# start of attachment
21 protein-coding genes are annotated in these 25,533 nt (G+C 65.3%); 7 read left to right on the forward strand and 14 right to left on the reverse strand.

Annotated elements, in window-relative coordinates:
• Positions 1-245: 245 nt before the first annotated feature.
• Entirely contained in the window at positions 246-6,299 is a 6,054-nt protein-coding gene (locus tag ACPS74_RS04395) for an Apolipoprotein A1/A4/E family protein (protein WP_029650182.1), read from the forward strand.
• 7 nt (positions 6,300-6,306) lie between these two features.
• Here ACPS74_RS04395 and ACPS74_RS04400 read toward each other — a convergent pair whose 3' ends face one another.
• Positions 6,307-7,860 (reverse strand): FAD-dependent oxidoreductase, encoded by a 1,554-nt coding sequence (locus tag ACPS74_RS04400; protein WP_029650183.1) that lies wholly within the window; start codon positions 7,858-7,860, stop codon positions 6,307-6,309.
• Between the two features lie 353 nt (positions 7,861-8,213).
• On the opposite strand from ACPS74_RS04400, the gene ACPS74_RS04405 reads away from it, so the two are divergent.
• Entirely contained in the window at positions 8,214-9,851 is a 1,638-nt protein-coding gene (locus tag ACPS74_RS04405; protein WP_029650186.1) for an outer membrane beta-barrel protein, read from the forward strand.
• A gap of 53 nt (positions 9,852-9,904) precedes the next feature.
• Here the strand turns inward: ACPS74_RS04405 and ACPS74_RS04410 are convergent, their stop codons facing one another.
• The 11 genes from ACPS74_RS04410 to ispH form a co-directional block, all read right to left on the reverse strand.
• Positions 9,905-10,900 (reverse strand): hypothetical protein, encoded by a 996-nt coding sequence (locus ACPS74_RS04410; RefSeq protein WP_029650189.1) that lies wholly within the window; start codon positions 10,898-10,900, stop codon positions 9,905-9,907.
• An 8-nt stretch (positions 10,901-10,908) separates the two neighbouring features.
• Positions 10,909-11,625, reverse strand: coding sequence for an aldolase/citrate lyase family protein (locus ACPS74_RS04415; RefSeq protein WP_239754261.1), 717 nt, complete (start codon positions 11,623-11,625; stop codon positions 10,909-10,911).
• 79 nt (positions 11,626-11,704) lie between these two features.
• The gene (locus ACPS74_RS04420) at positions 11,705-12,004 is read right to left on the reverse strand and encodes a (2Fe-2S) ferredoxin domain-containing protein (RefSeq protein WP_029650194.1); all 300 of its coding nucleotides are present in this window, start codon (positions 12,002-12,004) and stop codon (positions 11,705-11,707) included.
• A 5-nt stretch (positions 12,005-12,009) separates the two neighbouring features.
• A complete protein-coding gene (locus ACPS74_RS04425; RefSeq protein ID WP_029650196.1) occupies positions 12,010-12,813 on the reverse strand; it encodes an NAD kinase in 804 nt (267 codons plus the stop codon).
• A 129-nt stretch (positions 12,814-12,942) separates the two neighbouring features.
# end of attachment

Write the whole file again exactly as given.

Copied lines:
21 protein-coding genes are annotated in these 25,533 nt (G+C 65.3%); 7 read left to right on the forward strand and 14 right to left on the reverse strand.

Annotated elements, in window-relative coordinates:
• Positions 1-245: 245 nt before the first annotated feature.
• Entirely contained in the window at positions 246-6,299 is a 6,054-nt protein-coding gene (locus tag ACPS74_RS04395) for an Apolipoprotein A1/A4/E family protein (protein WP_029650182.1), read from the forward strand.
• 7 nt (positions 6,300-6,306) lie between these two features.
• Here ACPS74_RS04395 and ACPS74_RS04400 read toward each other — a convergent pair whose 3' ends face one another.
• Positions 6,307-7,860 (reverse strand): FAD-dependent oxidoreductase, encoded by a 1,554-nt coding sequence (locus tag ACPS74_RS04400; protein WP_029650183.1) that lies wholly within the window; start codon positions 7,858-7,860, stop codon positions 6,307-6,309.
• Between the two features lie 353 nt (positions 7,861-8,213).
• On the opposite strand from ACPS74_RS04400, the gene ACPS74_RS04405 reads away from it, so the two are divergent.
• Entirely contained in the window at positions 8,214-9,851 is a 1,638-nt protein-coding gene (locus tag ACPS74_RS04405; protein WP_029650186.1) for an outer membrane beta-barrel protein, read from the forward strand.
• A gap of 53 nt (positions 9,852-9,904) precedes the next feature.
• Here the strand turns inward: ACPS74_RS04405 and ACPS74_RS04410 are convergent, their stop codons facing one another.
• The 11 genes from ACPS74_RS04410 to ispH form a co-directional block, all read right to left on the reverse strand.
• Positions 9,905-10,900 (reverse strand): hypothetical protein, encoded by a 996-nt coding sequence (locus ACPS74_RS04410; RefSeq protein WP_029650189.1) that lies wholly within the window; start codon positions 10,898-10,900, stop codon positions 9,905-9,907.
• An 8-nt stretch (positions 10,901-10,908) separates the two neighbouring features.
• Positions 10,909-11,625, reverse strand: coding sequence for an aldolase/citrate lyase family protein (locus ACPS74_RS04415; RefSeq protein WP_239754261.1), 717 nt, complete (start codon positions 11,623-11,625; stop codon positions 10,909-10,911).
• 79 nt (positions 11,626-11,704) lie between these two features.
• The gene (locus ACPS74_RS04420) at positions 11,705-12,004 is read right to left on the reverse strand and encodes a (2Fe-2S) ferredoxin domain-containing protein (RefSeq protein WP_029650194.1); all 300 of its coding nucleotides are present in this window, start codon (positions 12,002-12,004) and stop codon (positions 11,705-11,707) included.
• A 5-nt stretch (positions 12,005-12,009) separates the two neighbouring features.
• A complete protein-coding gene (locus ACPS74_RS04425; RefSeq protein ID WP_029650196.1) occupies positions 12,010-12,813 on the reverse strand; it encodes an NAD kinase in 804 nt (267 codons plus the stop codon).
• A 129-nt stretch (positions 12,814-12,942) separates the two neighbouring features.